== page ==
Words: Liam Friary
Images: Ray Tiddy & Mark Russel

I first bumped into Paora Apera (aka P. Digsss) at Crankworx 2018. He was on the sidelines with a big grin, a beer in one hand and a phone filming the action in the other. He was stoking on the action, and to say he’s into riding is a bloody understatement. The front man of one of NZ’s biggest bands has the same energy for riding as he does for music. I approached him and asked if we could do a story on him, his riding and of course his time with Shapeshifter. We yarned, sipped beer, hung for a while and swapped numbers. I was struck by what a humble guy he was.

We kept in contact after this, and to be honest I had to pinch myself whenever a text message came through from him. I’m a massive fan of both him and Shapeshifter, as is my wife, and she was super excited I was developing a ‘bromance’ with P. Digsss. We talked about a few different ride options that could best articulate his love for riding and music. He asked me to join a trip riding the Old Ghost Road. This was Rockstar status as it would involve a helicopter ride. This seemed like the ideal opportunity to ride one of NZ’s most iconic trails with the front man of one of NZ’s most popular bands.

As you can imagine, his life is busy with recordings, rehearsals, radio interviews and playing some big gigs around the country and world. Shapeshifter has an energetic electronic sound, and they are known for their live shows and blend of heavy soul with drum and bass. To date Shapeshifter have dropped six full albums, a couple of EPs and many singles, with a scattering of awards and charting successes along the way. The band formed in 1999 and P Digsss joined the group in the 2003. Since then they have worked hard to become a staple of the kiwi summer, a household name in Aotearoa and recognised globally.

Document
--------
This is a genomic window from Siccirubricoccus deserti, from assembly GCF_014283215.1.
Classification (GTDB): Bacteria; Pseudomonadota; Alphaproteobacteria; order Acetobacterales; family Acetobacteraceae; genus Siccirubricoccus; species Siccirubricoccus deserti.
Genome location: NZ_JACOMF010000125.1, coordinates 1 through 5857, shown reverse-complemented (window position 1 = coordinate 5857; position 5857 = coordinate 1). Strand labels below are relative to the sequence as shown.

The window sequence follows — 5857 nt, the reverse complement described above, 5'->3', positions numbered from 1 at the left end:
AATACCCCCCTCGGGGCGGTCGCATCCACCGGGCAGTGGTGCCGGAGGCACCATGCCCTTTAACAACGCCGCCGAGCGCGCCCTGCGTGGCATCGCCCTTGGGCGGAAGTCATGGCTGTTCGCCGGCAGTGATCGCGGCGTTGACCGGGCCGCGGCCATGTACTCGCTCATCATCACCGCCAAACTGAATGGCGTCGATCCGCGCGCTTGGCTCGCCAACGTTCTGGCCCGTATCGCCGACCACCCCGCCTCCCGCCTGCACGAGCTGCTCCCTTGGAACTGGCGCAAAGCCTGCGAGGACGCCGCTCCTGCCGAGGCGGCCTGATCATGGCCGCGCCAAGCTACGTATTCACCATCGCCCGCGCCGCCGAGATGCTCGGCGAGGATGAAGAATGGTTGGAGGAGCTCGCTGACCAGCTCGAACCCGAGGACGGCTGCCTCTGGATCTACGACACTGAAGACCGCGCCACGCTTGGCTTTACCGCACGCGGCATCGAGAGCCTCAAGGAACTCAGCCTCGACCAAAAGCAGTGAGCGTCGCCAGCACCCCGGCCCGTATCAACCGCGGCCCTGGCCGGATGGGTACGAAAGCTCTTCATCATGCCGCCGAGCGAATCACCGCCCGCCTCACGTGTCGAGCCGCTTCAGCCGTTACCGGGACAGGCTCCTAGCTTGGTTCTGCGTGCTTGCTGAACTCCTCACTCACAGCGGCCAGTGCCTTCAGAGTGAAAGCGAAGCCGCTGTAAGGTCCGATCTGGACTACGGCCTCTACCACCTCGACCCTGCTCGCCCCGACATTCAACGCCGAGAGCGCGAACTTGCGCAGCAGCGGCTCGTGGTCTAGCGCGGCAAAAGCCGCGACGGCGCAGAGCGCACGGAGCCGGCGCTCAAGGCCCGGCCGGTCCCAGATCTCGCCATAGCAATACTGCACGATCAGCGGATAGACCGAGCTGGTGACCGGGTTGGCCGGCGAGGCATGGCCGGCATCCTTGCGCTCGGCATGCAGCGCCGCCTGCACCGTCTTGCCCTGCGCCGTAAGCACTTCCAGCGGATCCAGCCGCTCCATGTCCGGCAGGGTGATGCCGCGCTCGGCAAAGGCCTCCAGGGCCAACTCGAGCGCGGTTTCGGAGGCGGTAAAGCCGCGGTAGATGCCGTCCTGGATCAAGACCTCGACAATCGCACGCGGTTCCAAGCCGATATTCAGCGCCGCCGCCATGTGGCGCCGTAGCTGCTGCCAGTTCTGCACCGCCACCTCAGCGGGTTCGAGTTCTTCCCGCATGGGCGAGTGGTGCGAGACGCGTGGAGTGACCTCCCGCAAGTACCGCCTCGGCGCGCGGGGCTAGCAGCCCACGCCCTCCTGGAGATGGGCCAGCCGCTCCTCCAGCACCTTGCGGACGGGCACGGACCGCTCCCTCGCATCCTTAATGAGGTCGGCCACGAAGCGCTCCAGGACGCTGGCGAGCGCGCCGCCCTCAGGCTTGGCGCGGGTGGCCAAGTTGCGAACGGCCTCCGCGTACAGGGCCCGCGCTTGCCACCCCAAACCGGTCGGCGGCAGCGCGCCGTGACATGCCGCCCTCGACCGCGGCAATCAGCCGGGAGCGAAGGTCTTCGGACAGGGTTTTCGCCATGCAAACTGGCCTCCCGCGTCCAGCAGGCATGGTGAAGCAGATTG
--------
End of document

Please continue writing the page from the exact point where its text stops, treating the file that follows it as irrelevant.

Main Tracks: 2 – 4

Whilst riding the Old Ghost Road we had an opportunity to talk in the huts that are scattered across the trail. I noticed instantly, P. Digsss always had music playing or was singing whilst he was riding along – his enthusiasm was infectious. You can clearly see his musical creativity flowing all the time. At one point we stopped on the side of the track to have a bite to eat whilst overlooking the stunning Mokihinui river. The reggae tunes continued to play as P. Digsss busted some rhymes over them whilst dancing along. Man, this guy has a ton of energy and style.

At Mokihinui Forks Hut we settled in and unpacked our gear (including beers and a bottle of wine). The sand flies were super intense, so we couldn’t sit outside and ventured inside instead. Hut talk; P. Digsss yarns about the association with playing live music and the endorphins you get after a concert. He says he gets the same feeling after riding his mountain bike and this is why he’s so attracted to it. After a beer he opens up about his early days growing up in the skate parks and beaches of Hawkes Bay. As a teen it was there he would grow and develop his enthusiasm for music. He used to love the ol’ school skate VCR tapes with all the different ranges of music. This was where he learned how to combine sport with music. He used to imagine he was in a skate video and select in his mind the best track to skate to. Nowadays he thinks about what would be the best track to ride to. When he was a youth he was the lead singer for a heavy metal band, but it didn’t really go anywhere and he decided to soar to the South Island and give Queenstown a nudge. Shredding the slopes on his snowboard during the day, he also discovered a thriving nightlife scene. He would start hanging with DJ Downtown Brown from Sunshine Sound System. He was doing a ton of gigs with Downtown Brown in the late ‘90s, then Downtown Brown said he was too good for small local acts and he should MC for a band called Shapeshifter. He auditioned and got the opportunity to go tour with them to see if he’d be the right fit. Knowing that this would be his one and only opportunity with them, he told himself he’d need to go above and beyond with every concert. He killed it on the tour and Shapeshifter asked him to join the band. The rest is history, as they say, and almost 20 years of it.